You can disagree with me on that, but that is how I am going to approach the show from now on, this little post included. I will focus on what the show-runners are trying to convey to a modern audience. How do they want us to react to what happens on screen and what tools do they use to influence and guide our reaction. Many of my estimations will be intuitive and not necessarily fully objective, so everyone is free to disagree with me in that perspective. But if you want to refute one of my arguments here, solely based on “but it is based on the medieval !!!”, you will have to present a very compelling case for me to care. Because the show mostly doesn’t care on what time period Westeros is vaguely based on, so why should I?
Third: These are only my opinions, blah blah. I do not claim to have an insider in HBO who tells me what they were trying to do. These are only my thoughts, my analysis, my interpretations.
Fourth: I don’t “hate” Dany, I don’t think she is the most evilest person on the show, I simply believe that she is moving into a darker direction. Honestly, that would be the exact twist the series could need right now. It’s starting to get a bit boring and predictable.
Now that we have that out of the way, let’s get started with the first big question:
Why even conquer Westeros ?
I believe that both intentions and consequences are important. As a rule of thumb I always judge an action by its consequences, the character of a person by their intentions. This is often intertwined, an “evil” person will often do “evil” things, “good” people can sometimes do “evil” things for “good” reasons, and if a “good” person keeps doing “evil” shit you will sooner or later question how “good” they really are. It’s useless to say that all of this is indeed very subjective and it’s pretty unlikely that two people will always be on the same page. No one has to agree with me on that (after all the entire field of philosophy has been arguing about this for centuries), but I found it to be a fair and meaningful way to assess “ethical positioning”, at least for fictional fictional characters and my own opinion.
So in this first section, I will focus on the question Why does Dany even want to conquer Westeros? Rather than her qualities as a queen or the consequences of her actions I will try to focus on her intentions, on what drives her to conquer the Seven Kingdoms. I will end this section on whether those intentions justify or warrant the price she is willing to pay for the Iron Throne and talk more thoroughly about it in later parts.
Season 7 has had a number of interesting hints and revelations about this issue.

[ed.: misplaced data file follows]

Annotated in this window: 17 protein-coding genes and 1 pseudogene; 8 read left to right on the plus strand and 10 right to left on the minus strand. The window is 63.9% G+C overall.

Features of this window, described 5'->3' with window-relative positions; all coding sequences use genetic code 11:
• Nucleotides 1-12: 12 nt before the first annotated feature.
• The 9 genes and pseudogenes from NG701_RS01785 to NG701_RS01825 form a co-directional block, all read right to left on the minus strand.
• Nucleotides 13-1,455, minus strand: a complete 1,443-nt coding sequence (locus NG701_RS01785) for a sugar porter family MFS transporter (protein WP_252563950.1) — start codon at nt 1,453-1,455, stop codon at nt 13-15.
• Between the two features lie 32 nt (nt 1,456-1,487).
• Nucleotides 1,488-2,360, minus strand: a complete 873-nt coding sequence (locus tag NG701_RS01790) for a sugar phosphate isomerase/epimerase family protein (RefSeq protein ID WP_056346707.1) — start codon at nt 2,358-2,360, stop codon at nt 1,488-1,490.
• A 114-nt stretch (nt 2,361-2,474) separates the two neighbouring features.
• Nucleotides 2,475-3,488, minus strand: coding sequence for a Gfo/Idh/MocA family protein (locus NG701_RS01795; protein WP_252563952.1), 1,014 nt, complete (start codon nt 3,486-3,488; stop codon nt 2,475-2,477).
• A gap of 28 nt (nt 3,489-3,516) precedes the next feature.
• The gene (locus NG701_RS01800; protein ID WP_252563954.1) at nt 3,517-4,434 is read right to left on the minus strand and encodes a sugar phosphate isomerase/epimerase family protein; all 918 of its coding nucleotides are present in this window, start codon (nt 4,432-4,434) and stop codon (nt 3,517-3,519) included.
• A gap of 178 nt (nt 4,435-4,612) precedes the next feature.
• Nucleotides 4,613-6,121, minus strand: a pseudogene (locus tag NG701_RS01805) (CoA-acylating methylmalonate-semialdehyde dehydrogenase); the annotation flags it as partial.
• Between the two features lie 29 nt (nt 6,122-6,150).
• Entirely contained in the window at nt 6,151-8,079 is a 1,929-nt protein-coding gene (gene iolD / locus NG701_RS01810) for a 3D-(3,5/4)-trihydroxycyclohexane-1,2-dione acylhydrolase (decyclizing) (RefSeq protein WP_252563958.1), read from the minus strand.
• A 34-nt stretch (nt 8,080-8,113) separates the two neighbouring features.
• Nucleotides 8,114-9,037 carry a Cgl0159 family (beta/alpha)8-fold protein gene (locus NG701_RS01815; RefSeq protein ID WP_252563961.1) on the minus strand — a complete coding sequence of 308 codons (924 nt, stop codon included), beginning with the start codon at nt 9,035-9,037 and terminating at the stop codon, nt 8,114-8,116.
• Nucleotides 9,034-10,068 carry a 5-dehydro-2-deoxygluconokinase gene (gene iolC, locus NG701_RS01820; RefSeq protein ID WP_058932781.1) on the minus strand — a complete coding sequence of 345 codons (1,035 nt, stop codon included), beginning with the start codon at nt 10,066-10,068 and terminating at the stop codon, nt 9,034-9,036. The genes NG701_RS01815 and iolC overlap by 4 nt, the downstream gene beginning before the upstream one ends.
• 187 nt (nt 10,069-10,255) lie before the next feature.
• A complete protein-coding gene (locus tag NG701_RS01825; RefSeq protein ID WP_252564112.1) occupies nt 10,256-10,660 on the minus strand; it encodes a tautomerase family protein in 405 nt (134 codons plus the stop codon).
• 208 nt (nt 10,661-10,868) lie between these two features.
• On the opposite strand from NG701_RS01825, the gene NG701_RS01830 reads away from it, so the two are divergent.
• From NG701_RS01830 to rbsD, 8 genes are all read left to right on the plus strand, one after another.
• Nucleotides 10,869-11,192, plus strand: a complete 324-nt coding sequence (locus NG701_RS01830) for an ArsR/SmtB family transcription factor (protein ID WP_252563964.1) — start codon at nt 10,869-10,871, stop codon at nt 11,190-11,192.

EPISODE 1 “DRAGONSTONE”
I honestly didn’t pay much attention to the single short scene Dany had in episode one. (I was preoccupied with the case umber & karstark vs the north). But some comments made by Dany-fans caught my attention and made me take another look at her behaviour. What I’m talking about is Dany entering the Throne Room in Dragonstone, walking towards the throne (a symbol for “ruling”) but moving to the next room, rejecting it for the carved table Aegon planned his conquest on 300 years ago (a symbol for just that - “conquest”).
I read comments along the lines “This was such a great character moment! It really shows where her priorities lie” or “She doesn’t just want to rule, she wants to win!”. After giving it some thought I fully agree with these statements, but … I do not think that’s … a good thing? This reminds me very much of something Dario said in season 6:
You weren’t made to sit on some chair in a palace. […] You are a conqueror, D Stormborn.
I think he is spot on with this. It has been shown again and again that what Dany is good at, what she thrives at, is conquest. Fighting and defeating your enemy. My question is: does this make her a good candidate for the Iron Throne? Shouldn’t her conquest simply be the means through which she accomplishes her real goal - ruling - instead of her true vocation?
I don’t believe that Dany actually wants to sit on a throne, she simply wants to win it. Robert showed that good soldiers don’t make good kings, I do not believe that good conquerors make good queens neither.
EPISODE 2 “STORMBORN”
This episode tackles and subtly undermines two motivations behind this conquest, that made it an relatable, righteous venture in both our and Danys mind.
First, Dany admits that Dragonstone “doesn’t feel like home”.
Dany to Viserys in Pentos [s1]: I don’t want to be his queen. I want to go home.
Dany to Tyrion in Meereen [s5]: I fought so that no child born into Slaver’s Bay would ever know what it meant to be sold or bought. I will continue that fight here and beyond. But this is not my home.